Mexican drug kingpin Joaquin “El Chapo” Guzman may be getting closer to his eventual extradition to the United States to face multiple criminal charges. Last week Guzman was moved from a prison in central Mexico to a prison in the border city of Ciudad Juarez. As the extradition process continues, a number of American cities are jockeying to be the first to prosecute El Chapo.
Guzman's move from a prison in Altiplano to Ciudad Juarez came as a surprise to Guzman and his attorney, Juan Pablo Badillo. “It's an absurd action,” said Badillo. “The authorities shouldn't do this. It was totally unexpected. At this moment, he can't be extradited.”
Another of Guzman's attorneys, Jose Refugio Rodriguez, says his new prison cell is dirty, and the prison makes family and attorney-client visits more difficult to arrange. Guzman is being kept in isolation and is moved to a different cell every 24 hours. Rodriguez has filed an appeal to return Guzman to the Altiplano maximum security prison near Mexico City.
Mexican authorities said the move was not in anticipation of extradition, but instead was due to upgrades being made in the central Mexican prison facility. However, a Chihuahua state official said that the extradition process could be handled more quickly through the U.S. consulate in Juarez, just across the border from El Paso, Texas. The official also said that the handover may happen in a matter of weeks.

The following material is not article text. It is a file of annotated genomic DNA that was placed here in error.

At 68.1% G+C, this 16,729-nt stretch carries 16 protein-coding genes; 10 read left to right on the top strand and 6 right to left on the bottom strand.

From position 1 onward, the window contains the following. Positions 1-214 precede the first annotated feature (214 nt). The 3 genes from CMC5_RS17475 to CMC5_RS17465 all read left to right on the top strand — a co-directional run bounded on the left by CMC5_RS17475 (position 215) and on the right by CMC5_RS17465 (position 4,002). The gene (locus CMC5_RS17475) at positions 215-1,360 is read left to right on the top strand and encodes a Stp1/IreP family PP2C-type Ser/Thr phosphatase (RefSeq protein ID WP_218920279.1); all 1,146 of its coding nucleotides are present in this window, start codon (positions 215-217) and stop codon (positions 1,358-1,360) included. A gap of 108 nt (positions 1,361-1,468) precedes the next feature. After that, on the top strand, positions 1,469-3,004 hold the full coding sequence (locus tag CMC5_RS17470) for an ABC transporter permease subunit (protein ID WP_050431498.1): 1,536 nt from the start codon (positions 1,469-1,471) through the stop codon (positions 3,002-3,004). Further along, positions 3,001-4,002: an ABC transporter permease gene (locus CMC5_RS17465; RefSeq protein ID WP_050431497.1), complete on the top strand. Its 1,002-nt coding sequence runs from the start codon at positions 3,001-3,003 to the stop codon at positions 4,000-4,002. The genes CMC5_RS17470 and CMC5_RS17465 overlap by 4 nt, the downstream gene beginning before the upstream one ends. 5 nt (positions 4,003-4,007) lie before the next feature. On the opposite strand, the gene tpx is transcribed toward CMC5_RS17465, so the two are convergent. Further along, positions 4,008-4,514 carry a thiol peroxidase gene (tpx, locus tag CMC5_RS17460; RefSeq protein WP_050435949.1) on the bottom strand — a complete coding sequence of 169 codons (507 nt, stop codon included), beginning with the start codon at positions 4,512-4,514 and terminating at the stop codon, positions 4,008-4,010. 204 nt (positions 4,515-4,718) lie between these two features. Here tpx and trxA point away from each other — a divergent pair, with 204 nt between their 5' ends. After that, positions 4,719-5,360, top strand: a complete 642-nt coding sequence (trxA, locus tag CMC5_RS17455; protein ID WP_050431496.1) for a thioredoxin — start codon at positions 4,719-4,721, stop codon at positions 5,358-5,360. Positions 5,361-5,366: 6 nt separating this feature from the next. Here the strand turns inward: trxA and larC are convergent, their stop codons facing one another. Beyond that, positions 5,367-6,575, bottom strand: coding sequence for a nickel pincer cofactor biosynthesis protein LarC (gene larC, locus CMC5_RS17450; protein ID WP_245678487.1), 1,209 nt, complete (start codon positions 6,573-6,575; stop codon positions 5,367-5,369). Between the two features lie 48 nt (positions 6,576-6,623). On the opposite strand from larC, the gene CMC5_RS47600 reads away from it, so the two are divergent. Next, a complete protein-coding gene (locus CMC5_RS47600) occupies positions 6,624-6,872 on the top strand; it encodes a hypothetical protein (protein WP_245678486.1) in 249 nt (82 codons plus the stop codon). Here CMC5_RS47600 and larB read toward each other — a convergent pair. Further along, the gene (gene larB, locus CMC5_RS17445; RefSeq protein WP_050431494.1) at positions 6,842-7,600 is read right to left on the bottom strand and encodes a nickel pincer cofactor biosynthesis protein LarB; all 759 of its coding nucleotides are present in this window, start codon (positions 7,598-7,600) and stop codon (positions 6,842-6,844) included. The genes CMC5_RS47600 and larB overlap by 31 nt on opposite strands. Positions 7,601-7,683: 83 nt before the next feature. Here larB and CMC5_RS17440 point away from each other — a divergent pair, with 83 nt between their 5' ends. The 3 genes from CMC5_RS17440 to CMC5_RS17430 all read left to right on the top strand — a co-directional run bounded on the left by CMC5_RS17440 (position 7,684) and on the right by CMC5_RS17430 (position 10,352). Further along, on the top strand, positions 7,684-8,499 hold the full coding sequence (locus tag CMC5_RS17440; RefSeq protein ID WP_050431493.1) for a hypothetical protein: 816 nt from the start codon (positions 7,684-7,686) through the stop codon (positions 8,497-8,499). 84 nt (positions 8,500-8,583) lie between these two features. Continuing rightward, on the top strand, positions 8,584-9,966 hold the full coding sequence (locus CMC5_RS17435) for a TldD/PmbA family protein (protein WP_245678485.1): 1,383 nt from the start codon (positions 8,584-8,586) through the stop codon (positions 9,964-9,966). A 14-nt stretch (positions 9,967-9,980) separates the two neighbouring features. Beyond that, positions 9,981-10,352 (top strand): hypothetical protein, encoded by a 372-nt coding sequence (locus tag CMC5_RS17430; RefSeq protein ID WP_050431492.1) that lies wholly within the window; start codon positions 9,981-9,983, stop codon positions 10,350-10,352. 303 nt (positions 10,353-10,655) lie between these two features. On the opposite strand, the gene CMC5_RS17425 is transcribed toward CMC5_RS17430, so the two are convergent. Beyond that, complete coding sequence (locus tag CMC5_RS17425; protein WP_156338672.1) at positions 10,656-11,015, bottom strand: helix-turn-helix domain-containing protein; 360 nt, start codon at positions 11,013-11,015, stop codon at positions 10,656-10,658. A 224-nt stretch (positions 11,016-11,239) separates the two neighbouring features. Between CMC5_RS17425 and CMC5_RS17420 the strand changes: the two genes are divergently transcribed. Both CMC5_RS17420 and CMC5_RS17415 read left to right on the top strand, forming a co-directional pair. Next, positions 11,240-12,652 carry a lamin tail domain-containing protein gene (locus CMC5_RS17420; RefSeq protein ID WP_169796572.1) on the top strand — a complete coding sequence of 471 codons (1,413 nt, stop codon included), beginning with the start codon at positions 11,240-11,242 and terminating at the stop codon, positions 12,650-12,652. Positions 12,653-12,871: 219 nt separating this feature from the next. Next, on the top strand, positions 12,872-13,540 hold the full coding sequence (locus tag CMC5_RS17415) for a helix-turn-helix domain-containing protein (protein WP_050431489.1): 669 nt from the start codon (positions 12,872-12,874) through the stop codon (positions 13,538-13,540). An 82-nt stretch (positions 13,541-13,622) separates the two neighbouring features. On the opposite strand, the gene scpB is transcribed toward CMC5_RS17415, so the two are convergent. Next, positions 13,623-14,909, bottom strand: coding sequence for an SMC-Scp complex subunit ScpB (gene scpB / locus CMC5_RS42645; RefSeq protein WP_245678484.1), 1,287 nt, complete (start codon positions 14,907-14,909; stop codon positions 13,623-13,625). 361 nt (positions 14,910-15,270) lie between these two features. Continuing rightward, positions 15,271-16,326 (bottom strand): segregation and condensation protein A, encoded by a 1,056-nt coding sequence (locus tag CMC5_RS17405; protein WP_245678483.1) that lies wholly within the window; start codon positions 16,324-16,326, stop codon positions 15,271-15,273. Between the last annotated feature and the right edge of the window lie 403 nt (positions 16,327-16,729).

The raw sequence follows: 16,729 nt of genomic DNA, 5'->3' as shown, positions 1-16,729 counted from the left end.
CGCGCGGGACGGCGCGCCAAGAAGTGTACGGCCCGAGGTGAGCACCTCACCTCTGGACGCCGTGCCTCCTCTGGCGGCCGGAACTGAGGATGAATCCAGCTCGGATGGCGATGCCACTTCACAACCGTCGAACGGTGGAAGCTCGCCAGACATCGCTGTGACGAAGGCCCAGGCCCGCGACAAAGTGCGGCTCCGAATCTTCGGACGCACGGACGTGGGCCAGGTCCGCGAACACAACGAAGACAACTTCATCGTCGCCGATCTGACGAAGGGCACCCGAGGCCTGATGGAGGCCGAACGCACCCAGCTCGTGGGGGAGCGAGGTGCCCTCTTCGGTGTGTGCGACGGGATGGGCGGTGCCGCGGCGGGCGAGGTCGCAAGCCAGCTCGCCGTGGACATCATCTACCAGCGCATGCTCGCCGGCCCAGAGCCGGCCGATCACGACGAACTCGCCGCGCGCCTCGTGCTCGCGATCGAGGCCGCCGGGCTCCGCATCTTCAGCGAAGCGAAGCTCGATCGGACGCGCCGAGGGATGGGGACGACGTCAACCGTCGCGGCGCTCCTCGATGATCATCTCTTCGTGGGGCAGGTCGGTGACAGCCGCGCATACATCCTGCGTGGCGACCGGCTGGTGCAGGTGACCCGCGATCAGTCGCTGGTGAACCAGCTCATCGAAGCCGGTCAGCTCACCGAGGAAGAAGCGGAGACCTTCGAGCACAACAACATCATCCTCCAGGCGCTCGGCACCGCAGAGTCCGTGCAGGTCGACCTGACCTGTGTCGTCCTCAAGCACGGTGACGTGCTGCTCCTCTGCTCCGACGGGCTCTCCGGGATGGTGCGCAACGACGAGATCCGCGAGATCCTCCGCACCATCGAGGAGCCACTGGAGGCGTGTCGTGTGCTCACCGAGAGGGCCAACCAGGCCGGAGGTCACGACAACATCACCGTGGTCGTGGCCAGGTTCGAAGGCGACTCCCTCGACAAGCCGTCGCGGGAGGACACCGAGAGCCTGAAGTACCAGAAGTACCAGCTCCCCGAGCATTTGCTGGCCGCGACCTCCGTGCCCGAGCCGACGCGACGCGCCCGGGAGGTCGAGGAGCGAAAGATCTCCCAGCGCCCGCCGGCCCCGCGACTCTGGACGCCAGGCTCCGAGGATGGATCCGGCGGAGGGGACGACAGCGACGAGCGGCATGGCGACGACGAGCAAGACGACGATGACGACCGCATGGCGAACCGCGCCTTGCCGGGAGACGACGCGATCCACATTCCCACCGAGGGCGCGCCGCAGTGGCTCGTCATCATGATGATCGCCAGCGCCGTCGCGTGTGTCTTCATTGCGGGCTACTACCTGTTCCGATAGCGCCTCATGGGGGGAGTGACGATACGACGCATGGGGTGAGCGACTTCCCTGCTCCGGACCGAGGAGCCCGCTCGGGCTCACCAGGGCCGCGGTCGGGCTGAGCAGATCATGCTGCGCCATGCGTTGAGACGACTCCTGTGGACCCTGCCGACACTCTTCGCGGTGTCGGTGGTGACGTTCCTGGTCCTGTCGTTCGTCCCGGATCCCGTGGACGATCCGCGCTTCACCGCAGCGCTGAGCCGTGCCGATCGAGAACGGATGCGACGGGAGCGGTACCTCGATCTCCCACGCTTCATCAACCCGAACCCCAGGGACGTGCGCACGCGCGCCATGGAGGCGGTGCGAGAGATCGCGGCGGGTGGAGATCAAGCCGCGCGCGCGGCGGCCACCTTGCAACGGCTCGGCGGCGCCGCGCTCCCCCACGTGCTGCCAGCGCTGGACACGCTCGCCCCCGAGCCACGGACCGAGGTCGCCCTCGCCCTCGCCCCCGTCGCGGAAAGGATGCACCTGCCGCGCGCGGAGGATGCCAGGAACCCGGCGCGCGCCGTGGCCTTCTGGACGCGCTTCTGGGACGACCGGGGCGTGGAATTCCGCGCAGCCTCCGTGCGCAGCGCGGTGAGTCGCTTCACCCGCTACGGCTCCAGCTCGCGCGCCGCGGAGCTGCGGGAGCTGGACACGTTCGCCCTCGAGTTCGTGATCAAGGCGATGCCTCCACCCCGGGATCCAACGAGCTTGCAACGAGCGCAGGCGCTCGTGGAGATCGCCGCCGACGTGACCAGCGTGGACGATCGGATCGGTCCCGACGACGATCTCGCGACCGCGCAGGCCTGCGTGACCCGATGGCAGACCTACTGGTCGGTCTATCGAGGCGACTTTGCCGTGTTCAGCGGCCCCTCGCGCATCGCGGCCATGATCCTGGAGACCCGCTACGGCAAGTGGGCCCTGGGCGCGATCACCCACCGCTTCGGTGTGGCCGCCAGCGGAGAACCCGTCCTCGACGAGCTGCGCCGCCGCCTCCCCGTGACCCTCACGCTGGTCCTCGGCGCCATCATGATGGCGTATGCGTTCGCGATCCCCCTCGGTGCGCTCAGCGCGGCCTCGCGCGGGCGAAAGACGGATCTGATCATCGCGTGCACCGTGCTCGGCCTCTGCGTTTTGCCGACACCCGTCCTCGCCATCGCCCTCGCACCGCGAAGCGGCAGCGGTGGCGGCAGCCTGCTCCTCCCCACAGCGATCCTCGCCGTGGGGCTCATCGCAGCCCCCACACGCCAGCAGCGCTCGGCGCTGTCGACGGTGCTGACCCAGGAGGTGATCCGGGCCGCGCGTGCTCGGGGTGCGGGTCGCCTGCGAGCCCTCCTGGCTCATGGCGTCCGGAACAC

A Mexican journalist, Carlos Loret de Mola, wrote that his sources in the government said officials were nervous after a power outage at the Altiplano prison affected the wing Guzman was held. Prison officials may have transferred Guzman to the Ciudad Juarez jail out of a concern that a blackout may be related to an escape attempt.
El Chapo is well-known for his prison escapes. Last year, he escaped from the Altiplano high-security prison using an elaborate tunnel system accessed through his prison cell shower. The tunnel was a mile long, and equipped with lighting and ventilation, and had a motorcycle-rail system which allowed Guzman to quickly travel to the end of the tunnel, escaping through an abandoned house. When he was later captured in January, he almost escaped through another tunnel that led to the city's storm sewer system, but was eventually apprehended by federal police.
Guzman is facing criminal charges in Chicago, Miami, Manhattan, and Brooklyn. His charges include money laundering, drug trafficking, kidnapping, and conspiracy to commit multiple murders. However, it remains unclear where he may first go to stand trial. Some Mexican officials have said he will first go to Illinois to await trial, others have suggested Brooklyn will be the first stop. Prosecutors in El Paso may also try and get the first shot at El Chapo. However, the charges on which the extradition request is based stem from a 1996 case brought in San Diego, California.
Mexican officials have said a judge ruled that the legal requirements for Guzman to be extradited to the US to face criminal charges have been met. However, the Mexican Foreign Relations Department still has to approve of the extradition. The Foreign Ministry has 20 days to issue a decision, and then Guzman's attorneys have 30 days to appeal the decision. According to his attorney's the appeal process can take between 8 months to a year.
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